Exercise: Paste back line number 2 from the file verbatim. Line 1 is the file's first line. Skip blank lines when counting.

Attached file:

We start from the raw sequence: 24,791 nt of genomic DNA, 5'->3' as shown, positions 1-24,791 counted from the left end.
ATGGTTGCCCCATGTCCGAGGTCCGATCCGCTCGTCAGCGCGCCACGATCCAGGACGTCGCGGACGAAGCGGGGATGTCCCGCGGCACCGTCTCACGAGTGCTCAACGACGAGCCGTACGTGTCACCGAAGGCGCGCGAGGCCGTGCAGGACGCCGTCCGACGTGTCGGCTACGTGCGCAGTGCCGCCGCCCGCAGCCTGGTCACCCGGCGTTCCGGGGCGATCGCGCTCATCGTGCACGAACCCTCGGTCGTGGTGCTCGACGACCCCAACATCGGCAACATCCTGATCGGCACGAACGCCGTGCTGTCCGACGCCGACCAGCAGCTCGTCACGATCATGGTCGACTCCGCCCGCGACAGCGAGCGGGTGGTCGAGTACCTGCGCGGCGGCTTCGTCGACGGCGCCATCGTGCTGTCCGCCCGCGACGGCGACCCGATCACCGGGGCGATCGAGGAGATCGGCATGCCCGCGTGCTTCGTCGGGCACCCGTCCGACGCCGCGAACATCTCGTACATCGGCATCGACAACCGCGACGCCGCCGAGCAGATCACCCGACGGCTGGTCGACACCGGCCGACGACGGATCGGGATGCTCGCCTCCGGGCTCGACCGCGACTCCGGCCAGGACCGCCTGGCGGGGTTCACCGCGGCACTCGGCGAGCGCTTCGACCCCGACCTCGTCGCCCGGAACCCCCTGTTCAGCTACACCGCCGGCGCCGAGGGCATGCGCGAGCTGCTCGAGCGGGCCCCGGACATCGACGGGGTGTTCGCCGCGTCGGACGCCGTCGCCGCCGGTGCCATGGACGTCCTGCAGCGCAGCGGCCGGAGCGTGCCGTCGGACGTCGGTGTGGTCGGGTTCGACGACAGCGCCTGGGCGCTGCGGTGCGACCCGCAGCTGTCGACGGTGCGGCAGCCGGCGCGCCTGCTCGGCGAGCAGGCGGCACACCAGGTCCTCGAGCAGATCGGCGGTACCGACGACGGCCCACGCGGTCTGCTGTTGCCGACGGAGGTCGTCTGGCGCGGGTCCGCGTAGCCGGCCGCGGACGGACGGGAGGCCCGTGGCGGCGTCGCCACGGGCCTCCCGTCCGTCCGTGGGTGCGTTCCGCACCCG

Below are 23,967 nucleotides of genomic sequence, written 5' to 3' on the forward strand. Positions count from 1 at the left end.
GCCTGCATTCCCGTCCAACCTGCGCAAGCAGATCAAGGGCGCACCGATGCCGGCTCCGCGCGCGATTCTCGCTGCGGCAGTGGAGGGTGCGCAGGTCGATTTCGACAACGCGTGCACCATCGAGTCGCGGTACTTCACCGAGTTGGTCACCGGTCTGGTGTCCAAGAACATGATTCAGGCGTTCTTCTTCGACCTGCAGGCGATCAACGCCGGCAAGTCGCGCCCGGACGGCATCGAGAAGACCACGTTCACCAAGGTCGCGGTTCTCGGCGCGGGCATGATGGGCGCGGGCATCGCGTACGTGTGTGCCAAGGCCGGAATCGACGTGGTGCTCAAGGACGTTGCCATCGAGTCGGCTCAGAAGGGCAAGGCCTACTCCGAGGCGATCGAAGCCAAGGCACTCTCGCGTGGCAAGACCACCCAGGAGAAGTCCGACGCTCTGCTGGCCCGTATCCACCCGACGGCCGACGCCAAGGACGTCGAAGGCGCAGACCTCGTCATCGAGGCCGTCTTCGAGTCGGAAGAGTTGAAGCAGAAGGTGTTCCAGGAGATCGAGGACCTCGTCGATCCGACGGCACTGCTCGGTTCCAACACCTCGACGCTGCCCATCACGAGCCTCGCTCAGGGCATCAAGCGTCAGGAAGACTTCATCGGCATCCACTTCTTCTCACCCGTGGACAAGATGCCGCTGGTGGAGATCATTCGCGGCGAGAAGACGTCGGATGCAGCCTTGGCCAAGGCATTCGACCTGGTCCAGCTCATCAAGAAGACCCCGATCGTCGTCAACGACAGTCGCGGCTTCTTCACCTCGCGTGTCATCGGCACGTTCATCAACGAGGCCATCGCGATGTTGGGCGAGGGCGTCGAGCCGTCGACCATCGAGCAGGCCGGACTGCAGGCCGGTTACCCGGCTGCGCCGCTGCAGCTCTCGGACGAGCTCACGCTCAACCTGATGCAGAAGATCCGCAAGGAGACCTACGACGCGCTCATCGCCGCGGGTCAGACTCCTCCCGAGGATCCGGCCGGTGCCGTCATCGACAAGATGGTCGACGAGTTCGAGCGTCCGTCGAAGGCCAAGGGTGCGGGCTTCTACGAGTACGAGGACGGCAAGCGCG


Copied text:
ATGGTTGCCCCATGTCCGAGGTCCGATCCGCTCGTCAGCGCGCCACGATCCAGGACGTCGCGGACGAAGCGGGGATGTCCCGCGGCACCGTCTCACGAGTGCTCAACGACGAGCCGTACGTGTCACCGAAGGCGCGCGAGGCCGTGCAGGACGCCGTCCGACGTGTCGGCTACGTGCGCAGTGCCGCCGCCCGCAGCCTGGTCACCCGGCGTTCCGGGGCGATCGCGCTCATCGTGCACGAACCCTCGGTCGTGGTGCTCGACGACCCCAACATCGGCAACATCCTGATCGGCACGAACGCCGTGCTGTCCGACGCCGACCAGCAGCTCGTCACGATCATGGTCGACTCCGCCCGCGACAGCGAGCGGGTGGTCGAGTACCTGCGCGGCGGCTTCGTCGACGGCGCCATCGTGCTGTCCGCCCGCGACGGCGACCCGATCACCGGGGCGATCGAGGAGATCGGCATGCCCGCGTGCTTCGTCGGGCACCCGTCCGACGCCGCGAACATCTCGTACATCGGCATCGACAACCGCGACGCCGCCGAGCAGATCACCCGACGGCTGGTCGACACCGGCCGACGACGGATCGGGATGCTCGCCTCCGGGCTCGACCGCGACTCCGGCCAGGACCGCCTGGCGGGGTTCACCGCGGCACTCGGCGAGCGCTTCGACCCCGACCTCGTCGCCCGGAACCCCCTGTTCAGCTACACCGCCGGCGCCGAGGGCATGCGCGAGCTGCTCGAGCGGGCCCCGGACATCGACGGGGTGTTCGCCGCGTCGGACGCCGTCGCCGCCGGTGCCATGGACGTCCTGCAGCGCAGCGGCCGGAGCGTGCCGTCGGACGTCGGTGTGGTCGGGTTCGACGACAGCGCCTGGGCGCTGCGGTGCGACCCGCAGCTGTCGACGGTGCGGCAGCCGGCGCGCCTGCTCGGCGAGCAGGCGGCACACCAGGTCCTCGAGCAGATCGGCGGTACCGACGACGGCCCACGCGGTCTGCTGTTGCCGACGGAGGTCGTCTGGCGCGGGTCCGCGTAGCCGGCCGCGGACGGACGGGAGGCCCGTGGCGGCGTCGCCACGGGCCTCCCGTCCGTCCGTGGGTGCGTTCCGCACCCG